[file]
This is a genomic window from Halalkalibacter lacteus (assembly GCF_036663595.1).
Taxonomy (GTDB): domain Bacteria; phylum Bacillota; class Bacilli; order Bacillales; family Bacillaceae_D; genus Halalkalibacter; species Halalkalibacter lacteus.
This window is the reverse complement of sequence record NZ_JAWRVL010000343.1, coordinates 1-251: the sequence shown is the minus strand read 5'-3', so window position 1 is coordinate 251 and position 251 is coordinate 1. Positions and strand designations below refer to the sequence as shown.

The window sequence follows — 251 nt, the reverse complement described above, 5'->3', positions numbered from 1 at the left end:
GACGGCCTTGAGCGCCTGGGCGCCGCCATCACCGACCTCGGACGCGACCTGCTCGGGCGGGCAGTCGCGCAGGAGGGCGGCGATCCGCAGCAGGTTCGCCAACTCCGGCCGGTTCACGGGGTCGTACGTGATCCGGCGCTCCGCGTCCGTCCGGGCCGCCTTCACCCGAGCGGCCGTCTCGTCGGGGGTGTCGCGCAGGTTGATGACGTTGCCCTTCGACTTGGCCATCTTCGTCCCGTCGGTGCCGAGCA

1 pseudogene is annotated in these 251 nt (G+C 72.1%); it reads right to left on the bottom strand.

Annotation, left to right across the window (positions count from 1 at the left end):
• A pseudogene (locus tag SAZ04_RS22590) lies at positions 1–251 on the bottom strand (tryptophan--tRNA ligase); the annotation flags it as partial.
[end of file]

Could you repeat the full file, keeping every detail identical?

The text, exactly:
This is a genomic window from Halalkalibacter lacteus (assembly GCF_036663595.1).
Taxonomy (GTDB): domain Bacteria; phylum Bacillota; class Bacilli; order Bacillales; family Bacillaceae_D; genus Halalkalibacter; species Halalkalibacter lacteus.
This window is the reverse complement of sequence record NZ_JAWRVL010000343.1, coordinates 1-251: the sequence shown is the minus strand read 5'-3', so window position 1 is coordinate 251 and position 251 is coordinate 1. Positions and strand designations below refer to the sequence as shown.

The window sequence follows — 251 nt, the reverse complement described above, 5'->3', positions numbered from 1 at the left end:
GACGGCCTTGAGCGCCTGGGCGCCGCCATCACCGACCTCGGACGCGACCTGCTCGGGCGGGCAGTCGCGCAGGAGGGCGGCGATCCGCAGCAGGTTCGCCAACTCCGGCCGGTTCACGGGGTCGTACGTGATCCGGCGCTCCGCGTCCGTCCGGGCCGCCTTCACCCGAGCGGCCGTCTCGTCGGGGGTGTCGCGCAGGTTGATGACGTTGCCCTTCGACTTGGCCATCTTCGTCCCGTCGGTGCCGAGCA

1 pseudogene is annotated in these 251 nt (G+C 72.1%); it reads right to left on the bottom strand.

Annotation, left to right across the window (positions count from 1 at the left end):
• A pseudogene (locus tag SAZ04_RS22590) lies at positions 1–251 on the bottom strand (tryptophan--tRNA ligase); the annotation flags it as partial.